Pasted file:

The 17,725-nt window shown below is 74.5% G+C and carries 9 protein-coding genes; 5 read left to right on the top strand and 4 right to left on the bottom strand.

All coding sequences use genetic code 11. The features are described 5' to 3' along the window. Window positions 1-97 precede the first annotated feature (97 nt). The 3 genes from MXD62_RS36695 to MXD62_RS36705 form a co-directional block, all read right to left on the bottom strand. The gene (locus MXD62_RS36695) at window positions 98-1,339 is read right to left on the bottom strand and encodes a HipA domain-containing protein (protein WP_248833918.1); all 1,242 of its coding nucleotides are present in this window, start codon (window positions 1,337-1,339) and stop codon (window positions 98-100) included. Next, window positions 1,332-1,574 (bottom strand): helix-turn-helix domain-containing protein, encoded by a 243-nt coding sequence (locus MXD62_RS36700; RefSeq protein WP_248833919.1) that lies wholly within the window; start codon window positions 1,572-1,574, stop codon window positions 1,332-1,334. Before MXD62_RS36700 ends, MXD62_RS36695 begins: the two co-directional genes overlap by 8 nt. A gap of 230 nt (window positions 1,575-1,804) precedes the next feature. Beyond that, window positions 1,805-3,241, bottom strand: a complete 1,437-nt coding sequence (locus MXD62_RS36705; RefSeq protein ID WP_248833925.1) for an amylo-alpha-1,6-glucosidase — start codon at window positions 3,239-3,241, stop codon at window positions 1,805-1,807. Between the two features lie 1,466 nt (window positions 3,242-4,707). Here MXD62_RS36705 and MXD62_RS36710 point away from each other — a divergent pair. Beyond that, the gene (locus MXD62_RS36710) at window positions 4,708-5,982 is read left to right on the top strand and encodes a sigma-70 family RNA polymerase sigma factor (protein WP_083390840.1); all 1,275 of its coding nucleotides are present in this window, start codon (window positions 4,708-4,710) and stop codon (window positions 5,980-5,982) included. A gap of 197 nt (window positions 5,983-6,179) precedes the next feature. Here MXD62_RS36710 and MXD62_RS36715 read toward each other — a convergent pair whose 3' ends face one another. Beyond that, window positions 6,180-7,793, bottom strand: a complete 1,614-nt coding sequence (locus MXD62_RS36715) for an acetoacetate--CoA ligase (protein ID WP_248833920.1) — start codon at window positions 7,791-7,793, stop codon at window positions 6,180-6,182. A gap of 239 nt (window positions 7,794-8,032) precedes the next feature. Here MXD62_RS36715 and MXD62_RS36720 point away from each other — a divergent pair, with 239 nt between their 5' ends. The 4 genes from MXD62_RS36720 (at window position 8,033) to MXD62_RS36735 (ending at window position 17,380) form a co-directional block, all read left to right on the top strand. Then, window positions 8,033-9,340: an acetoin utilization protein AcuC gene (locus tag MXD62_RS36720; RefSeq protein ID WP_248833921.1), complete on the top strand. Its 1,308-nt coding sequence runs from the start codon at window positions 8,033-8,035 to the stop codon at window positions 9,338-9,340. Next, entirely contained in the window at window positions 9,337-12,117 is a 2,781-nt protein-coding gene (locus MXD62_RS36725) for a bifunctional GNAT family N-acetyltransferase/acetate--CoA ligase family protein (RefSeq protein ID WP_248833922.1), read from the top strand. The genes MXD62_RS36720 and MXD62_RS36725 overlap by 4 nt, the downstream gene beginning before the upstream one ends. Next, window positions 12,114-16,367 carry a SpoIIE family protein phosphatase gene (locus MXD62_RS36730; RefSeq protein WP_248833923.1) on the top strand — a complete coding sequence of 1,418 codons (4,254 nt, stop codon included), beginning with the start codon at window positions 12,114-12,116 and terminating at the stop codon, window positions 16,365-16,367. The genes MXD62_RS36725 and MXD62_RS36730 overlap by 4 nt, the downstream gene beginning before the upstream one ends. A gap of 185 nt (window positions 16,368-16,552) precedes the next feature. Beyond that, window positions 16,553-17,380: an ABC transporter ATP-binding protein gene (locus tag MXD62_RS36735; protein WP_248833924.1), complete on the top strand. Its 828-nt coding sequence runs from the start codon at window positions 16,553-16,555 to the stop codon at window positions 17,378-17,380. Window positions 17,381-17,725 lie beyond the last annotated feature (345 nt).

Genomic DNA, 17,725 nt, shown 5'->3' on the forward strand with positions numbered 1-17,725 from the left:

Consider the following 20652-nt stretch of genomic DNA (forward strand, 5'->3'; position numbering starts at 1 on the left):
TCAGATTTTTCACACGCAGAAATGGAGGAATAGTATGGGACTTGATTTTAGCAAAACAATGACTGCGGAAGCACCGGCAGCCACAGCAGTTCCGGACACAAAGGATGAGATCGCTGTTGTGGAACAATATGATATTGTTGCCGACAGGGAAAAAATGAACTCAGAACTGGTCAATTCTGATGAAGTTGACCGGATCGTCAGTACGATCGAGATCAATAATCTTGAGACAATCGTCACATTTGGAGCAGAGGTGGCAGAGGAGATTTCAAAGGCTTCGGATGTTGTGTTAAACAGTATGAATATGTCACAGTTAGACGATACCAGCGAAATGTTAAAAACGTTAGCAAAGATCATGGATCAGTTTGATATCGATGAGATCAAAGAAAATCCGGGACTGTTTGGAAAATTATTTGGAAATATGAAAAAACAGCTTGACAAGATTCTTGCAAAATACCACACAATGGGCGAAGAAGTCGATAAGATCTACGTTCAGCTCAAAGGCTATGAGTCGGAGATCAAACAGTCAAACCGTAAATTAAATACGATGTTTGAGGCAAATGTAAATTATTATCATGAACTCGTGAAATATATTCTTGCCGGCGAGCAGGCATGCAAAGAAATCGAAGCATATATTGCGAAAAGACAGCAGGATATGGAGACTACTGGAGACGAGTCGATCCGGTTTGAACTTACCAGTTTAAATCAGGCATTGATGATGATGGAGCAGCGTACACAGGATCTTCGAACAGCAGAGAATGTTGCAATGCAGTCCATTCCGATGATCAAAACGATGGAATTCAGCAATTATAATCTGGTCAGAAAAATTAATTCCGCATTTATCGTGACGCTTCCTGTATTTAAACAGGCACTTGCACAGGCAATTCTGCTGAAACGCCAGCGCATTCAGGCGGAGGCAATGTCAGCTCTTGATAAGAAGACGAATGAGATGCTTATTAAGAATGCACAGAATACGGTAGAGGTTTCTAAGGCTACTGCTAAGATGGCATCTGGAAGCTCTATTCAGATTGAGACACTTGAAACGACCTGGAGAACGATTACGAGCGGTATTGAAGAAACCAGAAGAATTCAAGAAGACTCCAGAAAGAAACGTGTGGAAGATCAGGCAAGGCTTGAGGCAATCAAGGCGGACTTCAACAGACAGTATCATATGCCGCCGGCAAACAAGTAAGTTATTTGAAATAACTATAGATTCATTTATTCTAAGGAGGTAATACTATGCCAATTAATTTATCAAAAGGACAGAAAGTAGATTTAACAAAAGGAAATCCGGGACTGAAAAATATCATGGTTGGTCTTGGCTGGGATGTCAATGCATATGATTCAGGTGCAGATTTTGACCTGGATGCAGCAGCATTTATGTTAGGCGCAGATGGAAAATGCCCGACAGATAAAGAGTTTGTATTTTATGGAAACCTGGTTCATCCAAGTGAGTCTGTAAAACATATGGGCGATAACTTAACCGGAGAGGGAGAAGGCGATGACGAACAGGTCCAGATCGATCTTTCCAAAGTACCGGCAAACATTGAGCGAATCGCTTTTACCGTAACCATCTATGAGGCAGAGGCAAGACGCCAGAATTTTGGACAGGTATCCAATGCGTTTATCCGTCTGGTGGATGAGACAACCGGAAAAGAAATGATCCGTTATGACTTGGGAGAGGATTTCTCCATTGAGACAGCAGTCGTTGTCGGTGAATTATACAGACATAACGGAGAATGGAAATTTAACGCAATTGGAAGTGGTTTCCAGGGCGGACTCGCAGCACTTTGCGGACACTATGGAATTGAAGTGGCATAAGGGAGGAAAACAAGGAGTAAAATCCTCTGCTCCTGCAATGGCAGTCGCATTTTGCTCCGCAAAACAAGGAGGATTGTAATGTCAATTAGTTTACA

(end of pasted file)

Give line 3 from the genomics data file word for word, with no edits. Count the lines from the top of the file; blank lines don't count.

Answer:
Genomic DNA, 17,725 nt, shown 5'->3' on the forward strand with positions numbered 1-17,725 from the left: